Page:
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Author Topic: Books for improving in English and Literature  (Read 7576 times)  Share 

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Re: Books for improving in English and Literature
« Reply #15 on: February 14, 2012, 12:34:28 pm »
Read "Ransom" from the VCAA list. I swear he has just written a simple book and then gone to random words and done a "right-click->synonyms" thing. It gets quite figurative at times and he uses a lot of metaphors, so that's a good one to pick up on vocab and sentence structure :)


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Re: Books for improving in English and Literature
« Reply #16 on: February 14, 2012, 12:54:45 pm »
Simply read. Pick up news articles and read them and analyse them, read fiction, read non-fiction, read essays. Ask your teacher for past students' essays and analyse what a good essay looks like. Look at it as formulaic; you need to have a clear introduction. Make sure it flows, make sure it has some leeway to slot in sub-points and spice things up with some nice vocabulary. Although, be mindful of vocabulary and do not bury your reader in a mountain of sumptuous ripostes, jargon and what not. You are here to analyse the text in terms of what it suggests within certain parameters. A good Literature or English essay looks at the literary nuances and fits them into a general theme and what it suggests about that theme under those predications. Discuss the author's potential rationale for inclusion of certain words and their connotations linking back to your prompt (unless, of course, you have set your own "prompt" for Literature). Recognise tone, recognise multiple interpretations.

You cannot simply read a book and do this; you must actually engage with the text. If you just feel words dripping from your pen and expressing exactly how you felt when you read a certain section, you are embedding passion into your piece. Make that nice framework, the formulaic stuff I talked about, have some life. You need to emotionally and cerebrally engage with a text to be at the top of the grading pile. Examiners are responsive to passion in English and Literature, as it makes your piece stand out from the mediocre, run of the mill academic regurgitation from the study guides. By all means use the formulaic stuff in the guides, but do not think that alone makes a great essay.
« Last Edit: February 14, 2012, 12:58:30 pm by Mech »
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Re: Books for improving in English and Literature
« Reply #17 on: February 16, 2012, 09:18:36 am »
Excellent advice from Mech, +1!

Don't get bombarded with this mentality that you must think, read and write better after reading these novels. Yes, they are all brilliant and you can learn heaps from them about how language is put together, analysing themes, etc. but don't underestimate the huge resource you have in your teachers! They have made it their life's work to master the subject/s they teach, so by all means pick their brains! Also pick the brains of the top students in your class/es. Debate with them, swap essays, take notes from what got them an A+ on an essay..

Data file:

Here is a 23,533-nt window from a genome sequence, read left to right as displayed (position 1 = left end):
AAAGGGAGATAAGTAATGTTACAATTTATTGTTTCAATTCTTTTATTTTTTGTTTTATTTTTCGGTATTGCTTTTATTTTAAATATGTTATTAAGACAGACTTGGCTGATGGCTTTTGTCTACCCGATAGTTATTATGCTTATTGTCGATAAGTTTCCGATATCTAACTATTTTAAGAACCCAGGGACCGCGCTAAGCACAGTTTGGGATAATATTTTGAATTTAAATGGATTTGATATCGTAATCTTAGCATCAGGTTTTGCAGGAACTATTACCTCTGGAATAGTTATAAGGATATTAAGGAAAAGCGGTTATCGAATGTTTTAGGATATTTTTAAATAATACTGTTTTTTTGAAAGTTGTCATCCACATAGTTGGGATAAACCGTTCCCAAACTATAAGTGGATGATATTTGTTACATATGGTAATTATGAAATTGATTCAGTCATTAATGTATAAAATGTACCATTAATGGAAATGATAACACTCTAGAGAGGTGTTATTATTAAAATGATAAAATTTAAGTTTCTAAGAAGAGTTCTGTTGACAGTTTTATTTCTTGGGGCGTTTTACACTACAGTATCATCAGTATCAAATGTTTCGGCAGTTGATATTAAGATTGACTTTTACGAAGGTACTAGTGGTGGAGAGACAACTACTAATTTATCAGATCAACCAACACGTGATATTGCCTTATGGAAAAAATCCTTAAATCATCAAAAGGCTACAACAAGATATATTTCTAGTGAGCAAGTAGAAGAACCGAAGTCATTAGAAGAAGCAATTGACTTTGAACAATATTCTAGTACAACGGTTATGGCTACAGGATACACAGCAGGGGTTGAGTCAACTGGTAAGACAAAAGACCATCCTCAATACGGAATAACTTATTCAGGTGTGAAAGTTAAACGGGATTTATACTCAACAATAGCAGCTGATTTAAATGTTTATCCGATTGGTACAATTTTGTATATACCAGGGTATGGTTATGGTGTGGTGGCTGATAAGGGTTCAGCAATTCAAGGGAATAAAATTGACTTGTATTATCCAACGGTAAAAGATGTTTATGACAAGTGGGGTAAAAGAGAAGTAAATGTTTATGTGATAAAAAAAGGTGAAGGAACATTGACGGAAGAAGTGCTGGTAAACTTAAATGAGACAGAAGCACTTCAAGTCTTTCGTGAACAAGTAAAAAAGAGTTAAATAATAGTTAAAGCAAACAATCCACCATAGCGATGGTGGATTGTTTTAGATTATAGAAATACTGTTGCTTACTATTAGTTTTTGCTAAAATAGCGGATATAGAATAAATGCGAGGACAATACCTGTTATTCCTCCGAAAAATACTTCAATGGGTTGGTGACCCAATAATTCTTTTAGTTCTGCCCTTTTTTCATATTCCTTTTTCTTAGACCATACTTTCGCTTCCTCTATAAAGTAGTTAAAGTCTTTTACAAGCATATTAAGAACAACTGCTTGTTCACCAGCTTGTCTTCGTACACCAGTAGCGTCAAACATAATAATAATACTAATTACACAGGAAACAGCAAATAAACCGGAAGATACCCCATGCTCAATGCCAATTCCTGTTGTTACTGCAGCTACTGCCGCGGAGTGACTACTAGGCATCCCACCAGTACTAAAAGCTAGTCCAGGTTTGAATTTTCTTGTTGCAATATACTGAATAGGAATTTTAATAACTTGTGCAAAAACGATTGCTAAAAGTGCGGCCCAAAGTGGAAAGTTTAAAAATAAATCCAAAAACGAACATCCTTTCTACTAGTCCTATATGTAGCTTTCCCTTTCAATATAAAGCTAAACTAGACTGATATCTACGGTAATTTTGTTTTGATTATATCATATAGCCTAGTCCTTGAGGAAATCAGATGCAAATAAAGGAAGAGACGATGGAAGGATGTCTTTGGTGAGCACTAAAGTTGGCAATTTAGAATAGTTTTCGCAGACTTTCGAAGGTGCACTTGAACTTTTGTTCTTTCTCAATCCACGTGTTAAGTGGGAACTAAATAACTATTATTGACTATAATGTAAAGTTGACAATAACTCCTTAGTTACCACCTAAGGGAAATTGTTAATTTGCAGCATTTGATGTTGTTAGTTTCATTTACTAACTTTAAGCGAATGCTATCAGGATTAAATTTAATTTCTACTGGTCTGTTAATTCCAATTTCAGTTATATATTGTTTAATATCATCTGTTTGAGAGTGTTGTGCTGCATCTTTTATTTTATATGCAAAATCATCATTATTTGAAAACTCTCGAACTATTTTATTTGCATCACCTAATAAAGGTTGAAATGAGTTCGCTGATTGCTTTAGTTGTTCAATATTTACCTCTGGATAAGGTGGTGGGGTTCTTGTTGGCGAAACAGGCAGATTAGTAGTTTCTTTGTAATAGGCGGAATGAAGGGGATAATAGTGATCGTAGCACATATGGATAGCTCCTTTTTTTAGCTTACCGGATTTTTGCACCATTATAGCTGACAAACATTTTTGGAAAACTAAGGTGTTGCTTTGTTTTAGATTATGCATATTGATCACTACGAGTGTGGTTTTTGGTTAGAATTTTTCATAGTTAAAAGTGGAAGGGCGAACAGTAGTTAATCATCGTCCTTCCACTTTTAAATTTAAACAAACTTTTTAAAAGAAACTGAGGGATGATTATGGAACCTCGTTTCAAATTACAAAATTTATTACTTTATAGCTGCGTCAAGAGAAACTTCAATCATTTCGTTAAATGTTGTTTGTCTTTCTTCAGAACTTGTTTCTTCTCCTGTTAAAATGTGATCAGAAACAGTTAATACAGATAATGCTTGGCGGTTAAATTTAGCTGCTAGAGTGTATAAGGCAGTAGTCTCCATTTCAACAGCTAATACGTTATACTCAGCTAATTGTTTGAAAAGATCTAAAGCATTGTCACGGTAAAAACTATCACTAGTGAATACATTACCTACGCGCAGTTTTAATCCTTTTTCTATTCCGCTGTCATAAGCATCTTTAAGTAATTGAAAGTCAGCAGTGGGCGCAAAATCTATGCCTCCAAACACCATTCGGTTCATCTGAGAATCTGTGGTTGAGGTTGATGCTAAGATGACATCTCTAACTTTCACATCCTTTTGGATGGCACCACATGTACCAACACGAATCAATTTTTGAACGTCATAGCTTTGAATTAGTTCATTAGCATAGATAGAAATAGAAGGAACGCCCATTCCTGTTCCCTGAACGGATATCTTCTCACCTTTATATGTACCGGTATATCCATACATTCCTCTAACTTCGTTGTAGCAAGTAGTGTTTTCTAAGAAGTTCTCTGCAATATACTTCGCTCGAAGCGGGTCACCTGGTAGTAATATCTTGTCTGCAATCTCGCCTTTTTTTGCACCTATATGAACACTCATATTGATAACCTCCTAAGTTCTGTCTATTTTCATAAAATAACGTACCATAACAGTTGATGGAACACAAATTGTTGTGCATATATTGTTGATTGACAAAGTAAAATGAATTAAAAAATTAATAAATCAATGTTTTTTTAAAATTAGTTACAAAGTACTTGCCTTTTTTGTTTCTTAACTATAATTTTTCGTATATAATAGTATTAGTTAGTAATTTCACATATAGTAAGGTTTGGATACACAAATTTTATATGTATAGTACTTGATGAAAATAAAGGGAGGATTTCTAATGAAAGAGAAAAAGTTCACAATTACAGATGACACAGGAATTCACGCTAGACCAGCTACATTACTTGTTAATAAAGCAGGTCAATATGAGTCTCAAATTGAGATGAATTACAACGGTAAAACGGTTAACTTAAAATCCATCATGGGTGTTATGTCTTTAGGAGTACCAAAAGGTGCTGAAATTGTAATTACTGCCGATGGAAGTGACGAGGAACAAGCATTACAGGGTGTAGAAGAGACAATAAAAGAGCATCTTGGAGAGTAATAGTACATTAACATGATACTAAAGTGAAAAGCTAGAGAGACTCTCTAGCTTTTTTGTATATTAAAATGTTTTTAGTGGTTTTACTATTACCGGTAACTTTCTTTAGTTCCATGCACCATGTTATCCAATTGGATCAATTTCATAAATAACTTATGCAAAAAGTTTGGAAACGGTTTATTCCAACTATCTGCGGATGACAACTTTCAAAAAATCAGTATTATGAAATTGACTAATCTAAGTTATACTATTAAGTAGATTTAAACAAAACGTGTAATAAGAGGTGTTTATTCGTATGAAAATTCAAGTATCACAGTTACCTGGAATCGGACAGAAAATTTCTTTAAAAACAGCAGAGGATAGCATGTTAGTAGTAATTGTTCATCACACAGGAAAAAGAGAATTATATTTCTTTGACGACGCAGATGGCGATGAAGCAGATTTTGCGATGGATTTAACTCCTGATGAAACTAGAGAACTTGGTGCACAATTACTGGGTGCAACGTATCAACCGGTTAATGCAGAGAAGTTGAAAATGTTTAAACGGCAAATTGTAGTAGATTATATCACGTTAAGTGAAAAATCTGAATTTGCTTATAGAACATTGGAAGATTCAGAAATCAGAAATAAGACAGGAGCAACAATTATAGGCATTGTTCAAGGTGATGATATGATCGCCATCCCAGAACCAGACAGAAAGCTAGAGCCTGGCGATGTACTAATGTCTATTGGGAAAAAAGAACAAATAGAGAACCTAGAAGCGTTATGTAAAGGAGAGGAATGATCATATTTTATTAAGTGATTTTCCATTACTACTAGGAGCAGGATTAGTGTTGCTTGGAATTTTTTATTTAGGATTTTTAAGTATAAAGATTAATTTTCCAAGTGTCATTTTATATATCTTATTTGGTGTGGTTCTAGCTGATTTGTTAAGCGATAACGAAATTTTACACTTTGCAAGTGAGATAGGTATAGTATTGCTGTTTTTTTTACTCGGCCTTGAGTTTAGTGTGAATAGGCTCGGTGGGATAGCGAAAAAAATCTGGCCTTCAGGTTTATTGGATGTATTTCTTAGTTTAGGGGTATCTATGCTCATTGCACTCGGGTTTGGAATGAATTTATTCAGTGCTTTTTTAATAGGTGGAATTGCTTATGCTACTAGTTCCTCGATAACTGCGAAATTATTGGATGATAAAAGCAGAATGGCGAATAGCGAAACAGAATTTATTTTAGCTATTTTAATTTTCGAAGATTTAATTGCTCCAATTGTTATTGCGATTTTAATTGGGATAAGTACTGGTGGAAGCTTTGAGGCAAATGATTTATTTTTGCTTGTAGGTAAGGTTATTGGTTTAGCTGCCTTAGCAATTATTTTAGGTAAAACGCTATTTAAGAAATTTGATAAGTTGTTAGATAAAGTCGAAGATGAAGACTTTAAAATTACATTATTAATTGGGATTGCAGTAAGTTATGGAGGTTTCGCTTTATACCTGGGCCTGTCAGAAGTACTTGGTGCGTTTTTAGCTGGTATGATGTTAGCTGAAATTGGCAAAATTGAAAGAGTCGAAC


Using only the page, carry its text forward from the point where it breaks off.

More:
By all means learn from these fabulous texts, but you don't have to start loving a new genre of writing to earn top marks in your subjects. Don't feel pressure to start using the same language that you're reading here, unless you're 100% comfortable with it and it works well in your essay. There is no point padding up an essay come exam day with extra fluff just to aim for more marks when you can speak to your examiner in, er, 'simpler' words that show your argument more logically and get marked even higher.
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Re: Books for improving in English and Literature
« Reply #18 on: February 24, 2012, 10:25:29 pm »
Catch-22, definitely. The reasons are so manifold I actually have to list them: It is fun to read as it is a brilliantly executed satire almost every sentence has a joke, at least until you reach the second half of the novel which is blacker; If you don't know how to do something in prose: this book shows you how to do it. You want to do seemless flashbacks and flashforwards mid-sentence(!)? Heller is the master of it. You want to use multiple narrators, but can't seem to get the transitions to work? Heller is the master of that too! You want to break every rule in the rulebook? Too bad, Heller did it first.
You simply want to know the proper way of setting out dialogue? Or maybe you want vocabulary you are actually likely to find yourself able to use regardless of what the topic is? Heller is the textbook.

If you are doing Whose Reality? it has some good stuff on that, but moreso if you are studying Spies because of some great ideas Heller plays with involving the nature of memory, however it is best if you are studying Encountering Conflict because it is a satire about World War II and is filled with discussions about patriotism, disregard for the lives of soldiers, and the psychological truama associated with going to war. The entire novel is about that in some way or other, and it is considered to be one of the greatest novels ever written on the subject.
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